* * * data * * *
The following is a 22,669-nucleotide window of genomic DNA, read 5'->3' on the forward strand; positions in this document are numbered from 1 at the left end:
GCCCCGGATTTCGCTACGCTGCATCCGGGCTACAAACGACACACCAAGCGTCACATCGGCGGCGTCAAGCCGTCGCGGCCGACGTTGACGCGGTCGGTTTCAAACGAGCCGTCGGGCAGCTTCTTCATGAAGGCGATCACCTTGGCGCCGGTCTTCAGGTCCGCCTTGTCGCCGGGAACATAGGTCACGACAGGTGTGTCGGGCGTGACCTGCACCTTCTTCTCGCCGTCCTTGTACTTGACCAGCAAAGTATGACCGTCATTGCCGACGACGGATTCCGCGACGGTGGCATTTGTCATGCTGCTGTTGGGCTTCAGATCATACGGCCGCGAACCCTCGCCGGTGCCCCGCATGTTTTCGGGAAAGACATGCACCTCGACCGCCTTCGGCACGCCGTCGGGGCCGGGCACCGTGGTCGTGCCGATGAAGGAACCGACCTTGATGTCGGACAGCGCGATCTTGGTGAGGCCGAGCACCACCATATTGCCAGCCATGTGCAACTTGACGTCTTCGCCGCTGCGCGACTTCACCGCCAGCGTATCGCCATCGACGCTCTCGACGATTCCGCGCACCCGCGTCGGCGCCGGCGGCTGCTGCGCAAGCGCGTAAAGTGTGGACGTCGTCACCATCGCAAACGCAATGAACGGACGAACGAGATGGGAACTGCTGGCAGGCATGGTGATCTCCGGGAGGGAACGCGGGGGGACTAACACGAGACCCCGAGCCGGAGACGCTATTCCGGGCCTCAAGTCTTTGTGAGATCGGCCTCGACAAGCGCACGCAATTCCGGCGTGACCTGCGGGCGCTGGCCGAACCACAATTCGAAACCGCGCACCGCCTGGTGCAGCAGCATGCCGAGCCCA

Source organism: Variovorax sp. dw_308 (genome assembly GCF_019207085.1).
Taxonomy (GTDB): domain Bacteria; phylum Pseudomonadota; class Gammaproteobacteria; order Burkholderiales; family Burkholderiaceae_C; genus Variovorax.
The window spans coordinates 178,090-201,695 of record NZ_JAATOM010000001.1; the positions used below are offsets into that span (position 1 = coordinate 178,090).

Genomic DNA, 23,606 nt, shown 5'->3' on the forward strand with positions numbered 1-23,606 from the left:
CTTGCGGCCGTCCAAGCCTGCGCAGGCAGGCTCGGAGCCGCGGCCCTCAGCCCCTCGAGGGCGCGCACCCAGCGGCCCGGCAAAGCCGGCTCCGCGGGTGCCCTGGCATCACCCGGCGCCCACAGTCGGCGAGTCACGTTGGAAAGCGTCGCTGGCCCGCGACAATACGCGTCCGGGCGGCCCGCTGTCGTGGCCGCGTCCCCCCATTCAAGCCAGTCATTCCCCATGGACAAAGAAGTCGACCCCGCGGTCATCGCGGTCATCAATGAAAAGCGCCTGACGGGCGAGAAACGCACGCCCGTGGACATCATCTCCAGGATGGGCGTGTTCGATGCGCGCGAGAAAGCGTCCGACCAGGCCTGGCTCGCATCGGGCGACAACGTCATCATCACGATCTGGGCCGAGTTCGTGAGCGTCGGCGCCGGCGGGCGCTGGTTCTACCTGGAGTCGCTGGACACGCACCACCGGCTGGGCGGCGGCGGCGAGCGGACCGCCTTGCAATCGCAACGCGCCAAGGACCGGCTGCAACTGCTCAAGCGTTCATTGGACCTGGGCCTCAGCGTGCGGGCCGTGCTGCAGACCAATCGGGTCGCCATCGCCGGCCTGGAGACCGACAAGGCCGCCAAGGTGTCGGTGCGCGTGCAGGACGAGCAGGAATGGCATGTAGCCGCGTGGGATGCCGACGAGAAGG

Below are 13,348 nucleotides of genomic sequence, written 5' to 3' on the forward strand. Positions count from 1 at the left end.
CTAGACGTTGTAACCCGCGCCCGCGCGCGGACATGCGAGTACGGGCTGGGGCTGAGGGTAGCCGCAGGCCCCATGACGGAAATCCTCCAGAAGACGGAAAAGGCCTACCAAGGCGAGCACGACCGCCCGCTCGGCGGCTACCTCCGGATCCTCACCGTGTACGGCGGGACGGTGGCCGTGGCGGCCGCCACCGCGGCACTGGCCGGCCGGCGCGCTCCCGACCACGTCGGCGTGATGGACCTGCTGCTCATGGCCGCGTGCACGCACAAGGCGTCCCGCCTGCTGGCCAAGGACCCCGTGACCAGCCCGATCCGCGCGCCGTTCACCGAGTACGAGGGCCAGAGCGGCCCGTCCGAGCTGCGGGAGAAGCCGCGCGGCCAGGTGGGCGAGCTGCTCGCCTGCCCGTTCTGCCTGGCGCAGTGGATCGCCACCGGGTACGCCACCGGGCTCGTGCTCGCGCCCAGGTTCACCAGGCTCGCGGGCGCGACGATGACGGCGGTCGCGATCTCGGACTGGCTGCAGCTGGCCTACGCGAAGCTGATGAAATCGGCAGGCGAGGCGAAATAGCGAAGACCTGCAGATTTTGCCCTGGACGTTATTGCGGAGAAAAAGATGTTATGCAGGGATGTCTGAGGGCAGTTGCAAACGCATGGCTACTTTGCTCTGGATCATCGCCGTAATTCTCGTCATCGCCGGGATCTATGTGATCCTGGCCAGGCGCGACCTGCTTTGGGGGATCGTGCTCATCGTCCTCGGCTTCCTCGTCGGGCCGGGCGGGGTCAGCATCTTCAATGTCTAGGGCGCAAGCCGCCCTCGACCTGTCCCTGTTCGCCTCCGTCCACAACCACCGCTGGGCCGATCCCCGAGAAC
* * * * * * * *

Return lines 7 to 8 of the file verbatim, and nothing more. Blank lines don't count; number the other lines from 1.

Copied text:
CTTGCGGCCGTCCAAGCCTGCGCAGGCAGGCTCGGAGCCGCGGCCCTCAGCCCCTCGAGGGCGCGCACCCAGCGGCCCGGCAAAGCCGGCTCCGCGGGTGCCCTGGCATCACCCGGCGCCCACAGTCGGCGAGTCACGTTGGAAAGCGTCGCTGGCCCGCGACAATACGCGTCCGGGCGGCCCGCTGTCGTGGCCGCGTCCCCCCATTCAAGCCAGTCATTCCCCATGGACAAAGAAGTCGACCCCGCGGTCATCGCGGTCATCAATGAAAAGCGCCTGACGGGCGAGAAACGCACGCCCGTGGACATCATCTCCAGGATGGGCGTGTTCGATGCGCGCGAGAAAGCGTCCGACCAGGCCTGGCTCGCATCGGGCGACAACGTCATCATCACGATCTGGGCCGAGTTCGTGAGCGTCGGCGCCGGCGGGCGCTGGTTCTACCTGGAGTCGCTGGACACGCACCACCGGCTGGGCGGCGGCGGCGAGCGGACCGCCTTGCAATCGCAACGCGCCAAGGACCGGCTGCAACTGCTCAAGCGTTCATTGGACCTGGGCCTCAGCGTGCGGGCCGTGCTGCAGACCAATCGGGTCGCCATCGCCGGCCTGGAGACCGACAAGGCCGCCAAGGTGTCGGTGCGCGTGCAGGACGAGCAGGAATGGCATGTAGCCGCGTGGGATGCCGACGAGAAGG

Below are 13,348 nucleotides of genomic sequence, written 5' to 3' on the forward strand. Positions count from 1 at the left end.